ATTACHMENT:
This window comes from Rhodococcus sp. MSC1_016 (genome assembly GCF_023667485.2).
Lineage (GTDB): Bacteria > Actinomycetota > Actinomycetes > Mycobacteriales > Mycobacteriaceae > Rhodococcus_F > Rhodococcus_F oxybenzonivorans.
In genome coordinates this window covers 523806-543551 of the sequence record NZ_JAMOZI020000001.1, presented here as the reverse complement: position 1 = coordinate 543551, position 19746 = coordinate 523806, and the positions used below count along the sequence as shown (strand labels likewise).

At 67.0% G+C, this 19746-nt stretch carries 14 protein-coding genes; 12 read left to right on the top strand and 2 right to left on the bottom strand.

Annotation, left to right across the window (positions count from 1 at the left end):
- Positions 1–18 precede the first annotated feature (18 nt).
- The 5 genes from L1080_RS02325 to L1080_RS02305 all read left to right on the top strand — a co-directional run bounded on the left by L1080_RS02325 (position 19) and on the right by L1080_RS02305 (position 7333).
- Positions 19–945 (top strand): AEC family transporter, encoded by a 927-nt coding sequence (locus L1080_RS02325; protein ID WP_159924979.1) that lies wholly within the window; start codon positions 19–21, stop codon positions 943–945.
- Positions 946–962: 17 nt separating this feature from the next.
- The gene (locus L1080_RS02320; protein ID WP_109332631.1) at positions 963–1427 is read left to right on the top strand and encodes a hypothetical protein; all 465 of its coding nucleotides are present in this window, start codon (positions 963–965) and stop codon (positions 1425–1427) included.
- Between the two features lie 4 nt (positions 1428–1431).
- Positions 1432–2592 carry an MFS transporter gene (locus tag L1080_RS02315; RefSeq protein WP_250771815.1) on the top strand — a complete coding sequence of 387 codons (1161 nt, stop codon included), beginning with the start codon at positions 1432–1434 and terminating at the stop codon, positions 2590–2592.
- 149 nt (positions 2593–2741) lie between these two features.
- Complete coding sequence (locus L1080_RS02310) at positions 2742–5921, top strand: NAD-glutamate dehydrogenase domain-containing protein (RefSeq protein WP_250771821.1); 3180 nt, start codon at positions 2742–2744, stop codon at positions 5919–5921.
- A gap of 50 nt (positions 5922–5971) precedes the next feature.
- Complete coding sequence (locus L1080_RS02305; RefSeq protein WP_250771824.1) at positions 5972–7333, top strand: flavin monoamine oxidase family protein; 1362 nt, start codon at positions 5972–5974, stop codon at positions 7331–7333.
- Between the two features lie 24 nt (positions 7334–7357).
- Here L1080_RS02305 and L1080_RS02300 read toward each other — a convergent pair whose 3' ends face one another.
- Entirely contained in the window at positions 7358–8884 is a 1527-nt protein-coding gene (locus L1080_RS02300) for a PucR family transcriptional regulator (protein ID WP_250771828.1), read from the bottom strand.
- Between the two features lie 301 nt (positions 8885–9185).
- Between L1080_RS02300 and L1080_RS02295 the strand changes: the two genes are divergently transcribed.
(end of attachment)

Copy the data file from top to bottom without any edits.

This window comes from Rhodococcus sp. MSC1_016 (genome assembly GCF_023667485.2).
Lineage (GTDB): Bacteria > Actinomycetota > Actinomycetes > Mycobacteriales > Mycobacteriaceae > Rhodococcus_F > Rhodococcus_F oxybenzonivorans.
In genome coordinates this window covers 523806-543551 of the sequence record NZ_JAMOZI020000001.1, presented here as the reverse complement: position 1 = coordinate 543551, position 19746 = coordinate 523806, and the positions used below count along the sequence as shown (strand labels likewise).

At 67.0% G+C, this 19746-nt stretch carries 14 protein-coding genes; 12 read left to right on the top strand and 2 right to left on the bottom strand.

Annotation, left to right across the window (positions count from 1 at the left end):
- Positions 1–18 precede the first annotated feature (18 nt).
- The 5 genes from L1080_RS02325 to L1080_RS02305 all read left to right on the top strand — a co-directional run bounded on the left by L1080_RS02325 (position 19) and on the right by L1080_RS02305 (position 7333).
- Positions 19–945 (top strand): AEC family transporter, encoded by a 927-nt coding sequence (locus L1080_RS02325; protein ID WP_159924979.1) that lies wholly within the window; start codon positions 19–21, stop codon positions 943–945.
- Positions 946–962: 17 nt separating this feature from the next.
- The gene (locus L1080_RS02320; protein ID WP_109332631.1) at positions 963–1427 is read left to right on the top strand and encodes a hypothetical protein; all 465 of its coding nucleotides are present in this window, start codon (positions 963–965) and stop codon (positions 1425–1427) included.
- Between the two features lie 4 nt (positions 1428–1431).
- Positions 1432–2592 carry an MFS transporter gene (locus tag L1080_RS02315; RefSeq protein WP_250771815.1) on the top strand — a complete coding sequence of 387 codons (1161 nt, stop codon included), beginning with the start codon at positions 1432–1434 and terminating at the stop codon, positions 2590–2592.
- 149 nt (positions 2593–2741) lie between these two features.
- Complete coding sequence (locus L1080_RS02310) at positions 2742–5921, top strand: NAD-glutamate dehydrogenase domain-containing protein (RefSeq protein WP_250771821.1); 3180 nt, start codon at positions 2742–2744, stop codon at positions 5919–5921.
- A gap of 50 nt (positions 5922–5971) precedes the next feature.
- Complete coding sequence (locus L1080_RS02305; RefSeq protein WP_250771824.1) at positions 5972–7333, top strand: flavin monoamine oxidase family protein; 1362 nt, start codon at positions 5972–5974, stop codon at positions 7331–7333.
- Between the two features lie 24 nt (positions 7334–7357).
- Here L1080_RS02305 and L1080_RS02300 read toward each other — a convergent pair whose 3' ends face one another.
- Entirely contained in the window at positions 7358–8884 is a 1527-nt protein-coding gene (locus L1080_RS02300) for a PucR family transcriptional regulator (protein ID WP_250771828.1), read from the bottom strand.
- Between the two features lie 301 nt (positions 8885–9185).
- Between L1080_RS02300 and L1080_RS02295 the strand changes: the two genes are divergently transcribed.